19. I feel like I should know this answer, but I'm not coming up with it. Participant terminates employment at age 69 and rolls her balance to an IRA before the end of the year. After the first of the year, the employer deposits a discretionary contribution to the account. Participant will be 70 1/2 in the year of the deposit. I know her RMD must be the first money out, but with a zero balance at the end of the prior year, I don't remember how to calculate it.
  20. "We made changes to your...Form 5500"

    first born
  21. 457(f) plan for a cooperative?

    Recommend asking the CPA. Some of them are tax-exempt but not under 501(c), so most likely not subject to 457(f).
  22. Change in Distribution Policy

    Yes, thanks ESOP guy! You're absolutely right, and I'll make sure to include those requirements. Thanks!
  23. Change in Distribution Policy

    That makes sense. One other practical consideration. Say we have an "all other" person (termed but not for retirement, death, or disability) who has already terminated and has received two installments beginning one year following termination. Now we have a new policy that says the "all other" people are to receive 5 installments beginning on the last day of the 6th year following the year of termination. How does the new policy apply to that person? Since they have already received 2 installments, do we just do 3 installments beginning on the last day of the 6th year? Or do we start 3 installments two years following the last day of the 6th year, since he's already received 2 installments? Or can we not change the payment schedule once the first installment has been paid?
  24. I am more concerned by the idea you aren't going to pay anyone until NRA, death, disability or diversification. Unless there is a loan that purchased all the shares in the plan don't you have to offer a distribution after the 5th year after termination?
  25. Change in Distribution Policy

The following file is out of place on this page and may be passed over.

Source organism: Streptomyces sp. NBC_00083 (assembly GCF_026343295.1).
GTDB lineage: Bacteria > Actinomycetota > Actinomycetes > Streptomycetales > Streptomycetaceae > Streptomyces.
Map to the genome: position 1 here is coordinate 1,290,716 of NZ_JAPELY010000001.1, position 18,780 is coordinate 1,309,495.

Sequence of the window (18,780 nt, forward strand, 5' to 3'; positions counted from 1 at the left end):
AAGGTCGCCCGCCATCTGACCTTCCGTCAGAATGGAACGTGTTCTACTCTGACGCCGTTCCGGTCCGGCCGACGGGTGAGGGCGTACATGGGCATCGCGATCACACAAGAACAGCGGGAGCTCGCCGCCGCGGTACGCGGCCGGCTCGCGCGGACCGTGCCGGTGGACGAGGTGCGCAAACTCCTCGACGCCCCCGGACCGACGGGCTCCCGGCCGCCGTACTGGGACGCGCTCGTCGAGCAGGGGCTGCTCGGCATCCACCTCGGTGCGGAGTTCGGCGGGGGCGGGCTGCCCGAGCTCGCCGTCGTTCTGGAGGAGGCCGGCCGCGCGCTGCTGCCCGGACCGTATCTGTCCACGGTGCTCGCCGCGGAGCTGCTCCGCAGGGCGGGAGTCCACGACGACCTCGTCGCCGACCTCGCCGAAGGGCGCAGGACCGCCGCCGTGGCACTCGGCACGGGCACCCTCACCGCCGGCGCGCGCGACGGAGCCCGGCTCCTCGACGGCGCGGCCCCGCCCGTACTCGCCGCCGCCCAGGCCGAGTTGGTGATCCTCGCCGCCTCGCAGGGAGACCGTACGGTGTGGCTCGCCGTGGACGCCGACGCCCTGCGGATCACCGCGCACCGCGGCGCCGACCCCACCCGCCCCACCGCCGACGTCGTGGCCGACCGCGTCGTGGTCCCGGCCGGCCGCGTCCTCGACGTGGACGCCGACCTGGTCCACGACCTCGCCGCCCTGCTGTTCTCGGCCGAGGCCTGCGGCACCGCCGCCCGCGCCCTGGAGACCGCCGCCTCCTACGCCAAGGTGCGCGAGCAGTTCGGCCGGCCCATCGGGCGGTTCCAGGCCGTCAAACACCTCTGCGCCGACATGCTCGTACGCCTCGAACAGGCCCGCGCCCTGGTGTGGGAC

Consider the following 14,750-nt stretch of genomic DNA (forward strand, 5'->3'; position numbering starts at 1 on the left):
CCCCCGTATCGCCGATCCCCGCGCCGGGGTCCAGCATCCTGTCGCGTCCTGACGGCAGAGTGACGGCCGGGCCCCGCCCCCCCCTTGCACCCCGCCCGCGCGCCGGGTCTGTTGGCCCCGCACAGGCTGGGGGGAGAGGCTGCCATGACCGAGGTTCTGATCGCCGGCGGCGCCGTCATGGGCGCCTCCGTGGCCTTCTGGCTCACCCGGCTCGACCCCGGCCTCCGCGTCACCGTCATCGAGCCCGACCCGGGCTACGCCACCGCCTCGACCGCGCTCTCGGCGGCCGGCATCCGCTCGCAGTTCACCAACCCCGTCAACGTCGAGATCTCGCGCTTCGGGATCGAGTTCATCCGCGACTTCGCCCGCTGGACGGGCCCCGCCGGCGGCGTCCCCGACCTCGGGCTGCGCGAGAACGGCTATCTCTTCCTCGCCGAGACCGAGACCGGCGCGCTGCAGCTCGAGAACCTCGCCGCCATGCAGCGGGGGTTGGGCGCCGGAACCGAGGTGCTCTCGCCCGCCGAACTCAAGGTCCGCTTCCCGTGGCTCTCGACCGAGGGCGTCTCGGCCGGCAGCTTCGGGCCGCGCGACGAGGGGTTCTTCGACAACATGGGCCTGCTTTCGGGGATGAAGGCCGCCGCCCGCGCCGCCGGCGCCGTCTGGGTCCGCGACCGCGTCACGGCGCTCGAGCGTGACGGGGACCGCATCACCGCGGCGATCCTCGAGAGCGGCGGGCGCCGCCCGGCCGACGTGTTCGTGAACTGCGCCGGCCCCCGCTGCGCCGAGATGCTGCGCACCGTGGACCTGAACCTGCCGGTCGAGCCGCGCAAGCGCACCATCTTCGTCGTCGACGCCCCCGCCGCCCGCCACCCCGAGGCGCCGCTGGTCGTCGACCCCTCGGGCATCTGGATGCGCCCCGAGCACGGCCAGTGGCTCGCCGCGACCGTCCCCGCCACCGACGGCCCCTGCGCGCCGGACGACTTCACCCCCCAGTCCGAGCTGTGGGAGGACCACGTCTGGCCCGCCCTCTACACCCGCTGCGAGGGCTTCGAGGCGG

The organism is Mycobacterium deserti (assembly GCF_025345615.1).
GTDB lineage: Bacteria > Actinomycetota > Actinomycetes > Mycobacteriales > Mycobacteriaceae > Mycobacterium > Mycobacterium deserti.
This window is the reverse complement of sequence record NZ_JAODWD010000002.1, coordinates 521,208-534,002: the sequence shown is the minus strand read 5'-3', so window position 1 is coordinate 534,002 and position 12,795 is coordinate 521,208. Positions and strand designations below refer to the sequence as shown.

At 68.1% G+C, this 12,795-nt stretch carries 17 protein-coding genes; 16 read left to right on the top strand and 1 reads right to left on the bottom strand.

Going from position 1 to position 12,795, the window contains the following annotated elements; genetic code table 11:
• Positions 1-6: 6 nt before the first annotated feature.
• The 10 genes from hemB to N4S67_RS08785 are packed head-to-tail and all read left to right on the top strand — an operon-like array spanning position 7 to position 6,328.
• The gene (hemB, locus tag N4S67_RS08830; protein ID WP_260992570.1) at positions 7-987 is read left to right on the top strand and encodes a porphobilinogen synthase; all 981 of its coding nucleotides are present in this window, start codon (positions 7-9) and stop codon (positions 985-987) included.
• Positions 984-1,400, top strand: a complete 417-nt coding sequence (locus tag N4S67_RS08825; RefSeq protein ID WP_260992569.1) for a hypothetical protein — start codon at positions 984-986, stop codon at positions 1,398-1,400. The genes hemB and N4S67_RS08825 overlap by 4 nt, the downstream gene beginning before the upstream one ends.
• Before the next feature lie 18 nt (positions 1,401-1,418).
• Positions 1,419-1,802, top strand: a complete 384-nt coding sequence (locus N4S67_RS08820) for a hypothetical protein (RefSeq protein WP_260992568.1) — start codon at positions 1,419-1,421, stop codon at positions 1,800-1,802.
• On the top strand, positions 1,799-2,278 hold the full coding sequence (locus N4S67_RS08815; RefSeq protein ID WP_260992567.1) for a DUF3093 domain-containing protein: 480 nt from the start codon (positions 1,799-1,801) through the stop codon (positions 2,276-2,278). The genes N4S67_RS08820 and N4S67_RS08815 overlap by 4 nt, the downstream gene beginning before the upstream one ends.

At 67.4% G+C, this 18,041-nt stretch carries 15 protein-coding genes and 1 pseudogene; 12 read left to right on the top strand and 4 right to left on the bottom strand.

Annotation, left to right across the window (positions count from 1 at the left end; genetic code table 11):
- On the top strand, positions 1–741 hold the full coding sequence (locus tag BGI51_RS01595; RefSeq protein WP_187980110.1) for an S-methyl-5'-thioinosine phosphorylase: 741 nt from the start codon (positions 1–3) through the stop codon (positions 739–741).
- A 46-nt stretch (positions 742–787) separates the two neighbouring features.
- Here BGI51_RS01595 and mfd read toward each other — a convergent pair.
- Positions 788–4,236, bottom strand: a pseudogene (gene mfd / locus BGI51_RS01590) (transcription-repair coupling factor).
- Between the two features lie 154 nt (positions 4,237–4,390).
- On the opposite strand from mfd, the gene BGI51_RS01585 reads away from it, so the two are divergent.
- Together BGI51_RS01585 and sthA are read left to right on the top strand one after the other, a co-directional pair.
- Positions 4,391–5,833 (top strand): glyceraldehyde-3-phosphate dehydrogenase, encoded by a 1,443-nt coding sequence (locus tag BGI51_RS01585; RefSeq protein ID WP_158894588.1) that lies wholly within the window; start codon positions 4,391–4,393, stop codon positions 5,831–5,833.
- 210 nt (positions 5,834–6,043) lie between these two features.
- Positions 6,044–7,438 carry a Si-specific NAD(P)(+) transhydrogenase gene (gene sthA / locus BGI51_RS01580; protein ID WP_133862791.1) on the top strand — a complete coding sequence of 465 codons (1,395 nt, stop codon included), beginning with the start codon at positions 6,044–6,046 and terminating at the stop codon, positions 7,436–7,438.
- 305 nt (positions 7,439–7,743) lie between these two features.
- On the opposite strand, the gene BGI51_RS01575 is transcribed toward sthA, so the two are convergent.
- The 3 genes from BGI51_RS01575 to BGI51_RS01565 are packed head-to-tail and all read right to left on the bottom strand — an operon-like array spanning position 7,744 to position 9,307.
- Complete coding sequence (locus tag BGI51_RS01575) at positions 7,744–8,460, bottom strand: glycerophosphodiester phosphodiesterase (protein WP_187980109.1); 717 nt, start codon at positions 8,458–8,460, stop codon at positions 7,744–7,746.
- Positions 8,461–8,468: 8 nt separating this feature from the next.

Employer's Cash flow distress would be a valid reason. Perhaps the employer is in violation (or potential violation) of the certain bank loan covenants, etc. Perhaps the ESOP trustee(s) working with the board of directors of the company would determine that necessary contributions to the ESOP for funding the Repurchase could jeopardize the business operations. The appropriate analysis would be made and documented and the change (amendment to) in policy would be communicated to the ESOP Participants. Again, none of this should be done without review of all facts. I believe the facts relating to the interest of the ESOP Participants should be considered as well. Participants who are in death. disability or retirement status, perhaps the policy does not change for them. Maybe the policy is amended for only those in the "all others" category.
  26. 415 Limit Solutions

    Generally, I have encountered this argument as one in which the lifetime maximum benefit is funded by a product with an under-performing investment and a level of sales and administrative expense. The alternative is to pay the maximum lump sum, roll to an investment account, and then earn market rates of return, resulting in more money in the beneficiary's hands. The surplus funds remain in the pension plan unless there is no remaining plan sponsor, until the funds can be used to fund someone else's retirement, like a relative, or a successor to the business, or a replacement plan. If no other choice, then pay the excise tax.
  27. Plan Continuation After Change in Control Payout

    Correct, but the plan would not be terminated, and the distribution would not be based on a termination/liquidation. It would just be based on a CIC as a permissible payment event. There's nothing requiring that a plan MUST be terminated upon a CIC, just that it MAY be terminated without running afoul of the acceleration rules.